How gaming miniatures are made, from sculpt to table
Miniatures have never been bigger, exploding outside of their origins in wargames to conquer a new wave of modern board games and Kickstarter success stories. Thousands of unique models are created every year, spanning from historical troops and sci-fi inventions to imitations of movies, video games and famous faces. Although you’ve probably handled hundreds of plastic figures in your lifetime, it’s unlikely you know how they’re actually created – a process that has remained largely untouched for decades.
Ricky Dove has been working with miniatures and moulds for around a decade, having found his way into the manufacturing side of things after starting at Games Workshop as a receptionist. After seven years working in the Warhammer company’s Forge World and resin divisions, Dove eventually moved to Kings of War and The Walking Dead: All Out War studio Mantic, where he is now the resident master mould-maker.
We recently visited Mantic’s Nottingham HQ, where Dove took us through the complex, challenging and even dangerous process that turns miniatures from one person’s vision into the plastic and metal figures on your tabletop. Here, from beginning to end, is the story of those miniatures.
Designing figures on a computer and then 3D printing them significantly cuts down the time required to create prototypes – with copy and paste especially helpful!
Every original model begins in the imagination of its sculptor. In years gone by, this title was quite a literal one, with creators physically hewing their vision out of a small block of plastic – often helped along by the addition of detail using modelling putty. Nowadays, it’s becoming more and more the norm for sculptors to work with a virtual scalpel, refining a 3D render on a computer over the course of two to four days, depending on the level of detail.
While digital modelling is becoming more commonplace – the characters in Mantic’s recent Star Saga were all created digitally – the traditional approach is still used in some situations.
“It’s really the studio’s decision,” Dove says. “It goes on a costing thing, I believe. Or basically how much time the sculptors have got. We don’t have any in-house sculptors ourselves – it’s all contracted out. So it depends on who’s free and when.”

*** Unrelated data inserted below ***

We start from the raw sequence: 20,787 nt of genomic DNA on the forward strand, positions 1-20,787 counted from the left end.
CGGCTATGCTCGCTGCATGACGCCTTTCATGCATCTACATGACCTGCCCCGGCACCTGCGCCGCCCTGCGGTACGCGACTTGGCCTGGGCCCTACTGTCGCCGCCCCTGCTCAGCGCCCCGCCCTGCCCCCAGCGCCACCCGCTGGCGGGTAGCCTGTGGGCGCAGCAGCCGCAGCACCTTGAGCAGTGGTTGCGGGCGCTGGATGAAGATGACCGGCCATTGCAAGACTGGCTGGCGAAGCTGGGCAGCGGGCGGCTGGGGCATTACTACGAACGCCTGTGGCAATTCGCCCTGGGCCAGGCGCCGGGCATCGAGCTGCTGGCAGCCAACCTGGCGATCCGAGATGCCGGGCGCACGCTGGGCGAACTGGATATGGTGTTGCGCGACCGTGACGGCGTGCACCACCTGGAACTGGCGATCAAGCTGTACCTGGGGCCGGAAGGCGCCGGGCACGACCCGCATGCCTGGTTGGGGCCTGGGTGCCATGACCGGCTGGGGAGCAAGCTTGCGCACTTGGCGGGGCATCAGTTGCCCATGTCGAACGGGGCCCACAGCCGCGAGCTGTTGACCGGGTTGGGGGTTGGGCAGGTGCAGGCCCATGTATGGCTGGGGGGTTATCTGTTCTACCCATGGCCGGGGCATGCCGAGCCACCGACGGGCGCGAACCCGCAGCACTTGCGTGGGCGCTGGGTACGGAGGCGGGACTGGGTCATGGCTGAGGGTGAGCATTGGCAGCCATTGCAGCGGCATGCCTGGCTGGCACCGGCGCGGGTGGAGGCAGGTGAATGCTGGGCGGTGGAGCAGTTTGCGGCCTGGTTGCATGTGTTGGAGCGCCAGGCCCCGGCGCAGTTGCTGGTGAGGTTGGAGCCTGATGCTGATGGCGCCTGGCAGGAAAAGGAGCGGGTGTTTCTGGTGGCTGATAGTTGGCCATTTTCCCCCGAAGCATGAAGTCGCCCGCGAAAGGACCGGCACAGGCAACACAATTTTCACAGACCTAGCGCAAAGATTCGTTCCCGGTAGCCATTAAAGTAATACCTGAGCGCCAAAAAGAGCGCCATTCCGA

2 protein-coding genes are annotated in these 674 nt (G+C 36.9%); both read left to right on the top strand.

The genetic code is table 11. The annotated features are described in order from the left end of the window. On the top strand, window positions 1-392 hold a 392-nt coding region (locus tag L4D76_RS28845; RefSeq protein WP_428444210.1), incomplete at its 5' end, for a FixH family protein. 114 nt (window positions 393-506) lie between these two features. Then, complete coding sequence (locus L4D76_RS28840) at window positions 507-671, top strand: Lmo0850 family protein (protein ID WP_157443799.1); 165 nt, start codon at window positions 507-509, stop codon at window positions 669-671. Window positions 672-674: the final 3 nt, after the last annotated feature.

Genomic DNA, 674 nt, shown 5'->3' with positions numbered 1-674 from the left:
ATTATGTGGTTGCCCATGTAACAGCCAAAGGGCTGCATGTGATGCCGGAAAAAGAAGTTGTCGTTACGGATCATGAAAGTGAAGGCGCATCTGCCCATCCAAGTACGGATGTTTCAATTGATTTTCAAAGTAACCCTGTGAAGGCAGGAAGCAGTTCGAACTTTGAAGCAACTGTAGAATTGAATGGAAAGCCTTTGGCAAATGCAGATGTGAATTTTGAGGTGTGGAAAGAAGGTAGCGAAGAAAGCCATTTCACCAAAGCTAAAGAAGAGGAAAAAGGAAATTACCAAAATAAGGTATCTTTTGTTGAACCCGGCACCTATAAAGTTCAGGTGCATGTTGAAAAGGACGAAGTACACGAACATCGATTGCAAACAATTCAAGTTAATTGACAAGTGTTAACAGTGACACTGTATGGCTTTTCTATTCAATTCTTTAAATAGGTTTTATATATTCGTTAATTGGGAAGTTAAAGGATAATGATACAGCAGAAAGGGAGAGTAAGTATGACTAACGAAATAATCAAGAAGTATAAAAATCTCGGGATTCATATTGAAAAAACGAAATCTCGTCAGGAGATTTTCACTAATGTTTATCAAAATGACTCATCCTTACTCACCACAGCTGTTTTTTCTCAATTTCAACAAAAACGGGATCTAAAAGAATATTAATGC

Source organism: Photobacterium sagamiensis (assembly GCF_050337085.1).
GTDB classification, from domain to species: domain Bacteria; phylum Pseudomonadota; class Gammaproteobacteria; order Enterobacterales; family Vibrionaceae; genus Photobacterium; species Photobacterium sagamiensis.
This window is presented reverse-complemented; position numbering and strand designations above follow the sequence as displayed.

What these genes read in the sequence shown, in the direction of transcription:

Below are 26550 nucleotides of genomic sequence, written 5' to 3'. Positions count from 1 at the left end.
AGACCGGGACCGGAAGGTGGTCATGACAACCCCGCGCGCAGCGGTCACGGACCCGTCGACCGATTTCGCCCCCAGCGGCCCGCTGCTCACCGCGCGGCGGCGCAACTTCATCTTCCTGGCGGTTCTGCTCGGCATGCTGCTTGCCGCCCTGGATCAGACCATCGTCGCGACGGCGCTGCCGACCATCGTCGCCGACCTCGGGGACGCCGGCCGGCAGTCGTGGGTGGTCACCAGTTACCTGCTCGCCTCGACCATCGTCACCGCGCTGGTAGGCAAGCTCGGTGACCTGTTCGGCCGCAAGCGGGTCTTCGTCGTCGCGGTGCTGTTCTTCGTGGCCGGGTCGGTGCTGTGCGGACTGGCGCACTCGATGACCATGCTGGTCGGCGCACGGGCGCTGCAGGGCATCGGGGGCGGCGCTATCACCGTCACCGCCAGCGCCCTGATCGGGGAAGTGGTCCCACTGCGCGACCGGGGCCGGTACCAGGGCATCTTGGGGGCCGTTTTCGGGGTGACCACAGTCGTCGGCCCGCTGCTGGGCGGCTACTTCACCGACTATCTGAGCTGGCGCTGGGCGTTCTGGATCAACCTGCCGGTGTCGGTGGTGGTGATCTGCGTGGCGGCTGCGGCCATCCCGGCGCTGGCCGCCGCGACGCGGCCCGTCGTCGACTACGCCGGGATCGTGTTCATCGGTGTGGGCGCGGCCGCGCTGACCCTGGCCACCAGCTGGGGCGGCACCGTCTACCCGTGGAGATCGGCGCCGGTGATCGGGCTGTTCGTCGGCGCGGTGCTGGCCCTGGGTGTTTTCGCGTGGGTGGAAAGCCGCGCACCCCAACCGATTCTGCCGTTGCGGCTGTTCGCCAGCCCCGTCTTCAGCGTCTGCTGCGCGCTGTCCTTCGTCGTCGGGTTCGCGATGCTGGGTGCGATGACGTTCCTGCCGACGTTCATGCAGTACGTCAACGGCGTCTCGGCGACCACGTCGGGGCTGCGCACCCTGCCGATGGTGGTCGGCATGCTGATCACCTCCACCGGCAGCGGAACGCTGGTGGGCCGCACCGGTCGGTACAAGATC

Working with pixels instead of plastic has a number of benefits, including the ability to easily rearrange or re-pose parts of a model on the fly, re-use parts from past figures, and convert existing creations with greater ease. Sculptors can also copy and paste elements of a 3D model, which can cut the time needed to craft a symmetrical model literally in half.
“There’s definitely an advantage [to digital modelling]. But it’s expensive; the last time we had a 3D print run it was like a grand.”
Once the virtual version has been refined, it’s printed out using an industrial-grade 3D printer that produces layers measuring just 16 microns – or 0.016mm – thick. While the layers are just about visible in this prototype model, the slight loss of detail during the subsequent casting process means the finished miniature will appear perfectly formed.
“Obviously it’s going to be a copy, so you will lose a little bit,” Dove says. “That’s where the art comes in, to make the best copy we can in the end.”
Digital modelling and 3D printing are beginning to revolutionise the way miniatures are created, but their convenience comes at a cost.
“There’s definitely an advantage [to digital],” says Dove. “If the original sculpture gets destroyed, I’ve got nothing to go back to, whereas if it’s a 3D print your file is your master so you just print another. But it’s expensive to end up printing models at that level of detail; the last time we had a 3D print run it was like a grand.”
Early models can be easily modified using modelling putty such as Green Stuff, allowing sculptors to quickly add extra details without needing to start completely from scratch.
With the final model in hand, it’s time to take the figure from being one-of-a-kind to mass-produced. This first requires creating a master mould from silicone. For a metal model, the mould consists of two circular discs that go together on top of each other, creating the shapes of parts of the figure in the middle. Later, hot liquid metal will be poured into the hole in the centre of the disc as it rotates, flinging the material into the holes and forming the pieces of the miniature.
“When the silicone is in its raw state, it’s kind of like plasticine – it’s very, very soft,” Dove explains. “It’s just like a little pizza, you drop it down. You have to cut it to shape and everything. You insert the mould and press the mould in nicely. Lay them out exactly how you want them to be. Then you’ll add another layer on top. Put a release agent on top to stop them bonding together. There’s match marks that you insert as well. That’ll go into a press, the press will put it under high pressure and bake it at about 170, 180 degrees Celsius to vulcanise it so that it goes hard and rigid. Once that’s done, you can take it out and it’s cooled down. It takes about two hours to vulcanise and then a few more hours to cool down properly.”
"The channels in the moulds act almost like a firehose and fire the metal into the cavity."
Due to the way the metal feeds into the holes from the centre of the spinning mould, channels must be cut by hand to allow the material to find its way into the shapes.
“All these cuts are angled so they come to a point,” Dove indicates. “When it’s filling, because you’re having the same volume of metal compressed into a smaller and smaller space, it acts almost like a firehose and fires the metal into the cavity, giving it that extra oomph to get in there – and allows you to snap it off nice and easy, as well.”